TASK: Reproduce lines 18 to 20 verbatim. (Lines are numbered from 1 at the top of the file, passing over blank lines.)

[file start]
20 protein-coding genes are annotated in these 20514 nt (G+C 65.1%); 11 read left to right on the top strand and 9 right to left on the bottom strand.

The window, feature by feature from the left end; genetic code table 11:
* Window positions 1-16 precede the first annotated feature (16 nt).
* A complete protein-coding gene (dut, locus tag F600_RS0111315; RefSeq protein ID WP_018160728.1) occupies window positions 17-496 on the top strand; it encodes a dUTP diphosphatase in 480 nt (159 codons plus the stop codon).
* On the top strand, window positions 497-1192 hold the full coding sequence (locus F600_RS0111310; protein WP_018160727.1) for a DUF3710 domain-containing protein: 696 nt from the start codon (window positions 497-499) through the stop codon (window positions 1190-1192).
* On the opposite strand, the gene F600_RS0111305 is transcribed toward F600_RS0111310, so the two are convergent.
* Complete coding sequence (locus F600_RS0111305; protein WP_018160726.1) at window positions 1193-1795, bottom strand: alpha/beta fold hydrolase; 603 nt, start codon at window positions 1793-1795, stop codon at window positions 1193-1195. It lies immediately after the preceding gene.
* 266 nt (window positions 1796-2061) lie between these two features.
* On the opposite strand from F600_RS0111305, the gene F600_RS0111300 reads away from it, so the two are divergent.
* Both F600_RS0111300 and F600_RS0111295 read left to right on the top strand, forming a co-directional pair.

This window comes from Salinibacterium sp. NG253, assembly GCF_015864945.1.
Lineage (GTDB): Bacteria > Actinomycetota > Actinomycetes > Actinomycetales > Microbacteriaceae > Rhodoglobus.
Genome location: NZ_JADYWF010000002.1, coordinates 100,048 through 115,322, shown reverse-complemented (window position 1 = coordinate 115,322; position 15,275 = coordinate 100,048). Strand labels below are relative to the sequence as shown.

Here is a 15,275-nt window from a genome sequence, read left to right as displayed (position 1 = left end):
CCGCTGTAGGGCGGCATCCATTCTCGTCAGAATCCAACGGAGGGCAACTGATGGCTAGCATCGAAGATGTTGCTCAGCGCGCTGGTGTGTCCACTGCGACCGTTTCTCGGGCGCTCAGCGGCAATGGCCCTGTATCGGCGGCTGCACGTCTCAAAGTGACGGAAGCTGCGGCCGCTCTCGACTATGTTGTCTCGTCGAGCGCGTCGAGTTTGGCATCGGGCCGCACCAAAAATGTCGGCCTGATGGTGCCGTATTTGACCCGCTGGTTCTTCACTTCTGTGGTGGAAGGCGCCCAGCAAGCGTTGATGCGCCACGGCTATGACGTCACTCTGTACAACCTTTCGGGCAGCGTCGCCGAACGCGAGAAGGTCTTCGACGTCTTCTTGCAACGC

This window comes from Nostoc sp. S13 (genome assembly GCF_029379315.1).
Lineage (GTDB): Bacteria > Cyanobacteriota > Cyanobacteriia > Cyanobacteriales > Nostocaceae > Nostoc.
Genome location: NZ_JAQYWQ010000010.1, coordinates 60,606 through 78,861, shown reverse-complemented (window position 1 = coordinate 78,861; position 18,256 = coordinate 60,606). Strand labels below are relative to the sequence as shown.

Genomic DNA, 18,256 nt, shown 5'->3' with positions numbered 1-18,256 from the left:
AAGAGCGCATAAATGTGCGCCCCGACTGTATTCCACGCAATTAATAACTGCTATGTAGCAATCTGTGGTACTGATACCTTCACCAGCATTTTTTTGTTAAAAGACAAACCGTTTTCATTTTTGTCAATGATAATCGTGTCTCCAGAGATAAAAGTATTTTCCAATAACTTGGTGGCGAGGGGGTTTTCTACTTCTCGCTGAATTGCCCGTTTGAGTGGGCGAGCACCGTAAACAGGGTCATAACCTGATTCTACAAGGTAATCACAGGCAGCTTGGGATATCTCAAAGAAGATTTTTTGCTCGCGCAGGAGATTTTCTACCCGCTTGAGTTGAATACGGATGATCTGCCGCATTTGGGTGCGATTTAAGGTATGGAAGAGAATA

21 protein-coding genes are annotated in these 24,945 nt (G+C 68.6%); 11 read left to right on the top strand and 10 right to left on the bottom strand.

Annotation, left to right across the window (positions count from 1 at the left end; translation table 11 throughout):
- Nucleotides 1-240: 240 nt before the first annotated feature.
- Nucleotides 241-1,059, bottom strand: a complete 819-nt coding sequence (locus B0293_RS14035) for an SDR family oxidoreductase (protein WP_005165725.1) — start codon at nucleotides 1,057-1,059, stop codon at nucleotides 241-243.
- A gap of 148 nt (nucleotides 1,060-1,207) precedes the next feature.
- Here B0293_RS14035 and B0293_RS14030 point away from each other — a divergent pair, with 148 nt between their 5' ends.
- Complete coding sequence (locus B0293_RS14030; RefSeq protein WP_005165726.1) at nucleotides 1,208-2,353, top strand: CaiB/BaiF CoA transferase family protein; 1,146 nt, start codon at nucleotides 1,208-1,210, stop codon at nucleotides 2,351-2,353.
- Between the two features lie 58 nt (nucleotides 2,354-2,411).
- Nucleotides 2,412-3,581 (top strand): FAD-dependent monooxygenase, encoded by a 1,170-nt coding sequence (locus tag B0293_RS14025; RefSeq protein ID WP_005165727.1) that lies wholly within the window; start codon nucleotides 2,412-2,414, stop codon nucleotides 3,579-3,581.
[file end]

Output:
Genome location: NZ_JAQYWQ010000010.1, coordinates 60,606 through 78,861, shown reverse-complemented (window position 1 = coordinate 78,861; position 18,256 = coordinate 60,606). Strand labels below are relative to the sequence as shown.

Genomic DNA, 18,256 nt, shown 5'->3' with positions numbered 1-18,256 from the left:
AAGAGCGCATAAATGTGCGCCCCGACTGTATTCCACGCAATTAATAACTGCTATGTAGCAATCTGTGGTACTGATACCTTCACCAGCATTTTTTTGTTAAAAGACAAACCGTTTTCATTTTTGTCAATGATAATCGTGTCTCCAGAGATAAAAGTATTTTCCAATAACTTGGTGGCGAGGGGGTTTTCTACTTCTCGCTGAATTGCCCGTTTGAGTGGGCGAGCACCGTAAACAGGGTCATAACCTGATTCTACAAGGTAATCACAGGCAGCTTGGGATATCTCAAAGAAGATTTTTTGCTCGCGCAGGAGATTTTCTACCCGCTTGAGTTGAATACGGATGATCTGCCGCATTTGGGTGCGATTTAAGGTATGGAAGAGAATA